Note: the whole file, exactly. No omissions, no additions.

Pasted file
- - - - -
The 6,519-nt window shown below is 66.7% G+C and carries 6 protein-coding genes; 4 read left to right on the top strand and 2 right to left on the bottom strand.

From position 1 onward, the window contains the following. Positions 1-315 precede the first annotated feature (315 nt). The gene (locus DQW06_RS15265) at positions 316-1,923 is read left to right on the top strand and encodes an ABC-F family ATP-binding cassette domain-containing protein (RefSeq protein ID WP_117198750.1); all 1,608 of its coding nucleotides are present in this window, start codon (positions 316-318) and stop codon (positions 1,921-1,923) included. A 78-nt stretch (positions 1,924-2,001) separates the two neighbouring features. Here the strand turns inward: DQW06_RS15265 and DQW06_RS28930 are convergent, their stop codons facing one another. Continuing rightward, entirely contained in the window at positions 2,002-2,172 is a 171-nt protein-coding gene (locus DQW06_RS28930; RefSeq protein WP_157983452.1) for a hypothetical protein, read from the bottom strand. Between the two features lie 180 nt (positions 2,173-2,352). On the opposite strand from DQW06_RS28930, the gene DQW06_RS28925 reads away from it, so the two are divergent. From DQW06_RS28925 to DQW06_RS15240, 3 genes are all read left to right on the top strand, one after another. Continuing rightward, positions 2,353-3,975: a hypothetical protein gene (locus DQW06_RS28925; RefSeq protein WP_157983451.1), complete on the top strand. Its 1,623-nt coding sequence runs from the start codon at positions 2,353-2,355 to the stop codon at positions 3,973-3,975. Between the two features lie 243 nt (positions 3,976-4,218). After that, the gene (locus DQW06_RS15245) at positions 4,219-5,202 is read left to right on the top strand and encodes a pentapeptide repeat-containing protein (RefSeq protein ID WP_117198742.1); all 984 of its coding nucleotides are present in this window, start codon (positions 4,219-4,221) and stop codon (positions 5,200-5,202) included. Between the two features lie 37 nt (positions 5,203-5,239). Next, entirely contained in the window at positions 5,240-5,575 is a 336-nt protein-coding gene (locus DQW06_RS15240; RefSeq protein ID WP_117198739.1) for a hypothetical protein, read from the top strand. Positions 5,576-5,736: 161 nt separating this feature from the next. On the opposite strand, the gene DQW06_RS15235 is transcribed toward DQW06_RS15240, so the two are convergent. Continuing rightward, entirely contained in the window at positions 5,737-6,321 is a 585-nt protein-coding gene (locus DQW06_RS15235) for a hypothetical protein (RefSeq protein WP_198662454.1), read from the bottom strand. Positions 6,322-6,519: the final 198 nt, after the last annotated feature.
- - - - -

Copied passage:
The 6,519-nt window shown below is 66.7% G+C and carries 6 protein-coding genes; 4 read left to right on the top strand and 2 right to left on the bottom strand.

From position 1 onward, the window contains the following. Positions 1-315 precede the first annotated feature (315 nt). The gene (locus DQW06_RS15265) at positions 316-1,923 is read left to right on the top strand and encodes an ABC-F family ATP-binding cassette domain-containing protein (RefSeq protein ID WP_117198750.1); all 1,608 of its coding nucleotides are present in this window, start codon (positions 316-318) and stop codon (positions 1,921-1,923) included. A 78-nt stretch (positions 1,924-2,001) separates the two neighbouring features. Here the strand turns inward: DQW06_RS15265 and DQW06_RS28930 are convergent, their stop codons facing one another. Continuing rightward, entirely contained in the window at positions 2,002-2,172 is a 171-nt protein-coding gene (locus DQW06_RS28930; RefSeq protein WP_157983452.1) for a hypothetical protein, read from the bottom strand. Between the two features lie 180 nt (positions 2,173-2,352). On the opposite strand from DQW06_RS28930, the gene DQW06_RS28925 reads away from it, so the two are divergent. From DQW06_RS28925 to DQW06_RS15240, 3 genes are all read left to right on the top strand, one after another. Continuing rightward, positions 2,353-3,975: a hypothetical protein gene (locus DQW06_RS28925; RefSeq protein WP_157983451.1), complete on the top strand. Its 1,623-nt coding sequence runs from the start codon at positions 2,353-2,355 to the stop codon at positions 3,973-3,975. Between the two features lie 243 nt (positions 3,976-4,218). After that, the gene (locus DQW06_RS15245) at positions 4,219-5,202 is read left to right on the top strand and encodes a pentapeptide repeat-containing protein (RefSeq protein ID WP_117198742.1); all 984 of its coding nucleotides are present in this window, start codon (positions 4,219-4,221) and stop codon (positions 5,200-5,202) included. Between the two features lie 37 nt (positions 5,203-5,239). Next, entirely contained in the window at positions 5,240-5,575 is a 336-nt protein-coding gene (locus DQW06_RS15240; RefSeq protein ID WP_117198739.1) for a hypothetical protein, read from the top strand. Positions 5,576-5,736: 161 nt separating this feature from the next. On the opposite strand, the gene DQW06_RS15235 is transcribed toward DQW06_RS15240, so the two are convergent. Continuing rightward, entirely contained in the window at positions 5,737-6,321 is a 585-nt protein-coding gene (locus DQW06_RS15235) for a hypothetical protein (RefSeq protein WP_198662454.1), read from the bottom strand. Positions 6,322-6,519: the final 198 nt, after the last annotated feature.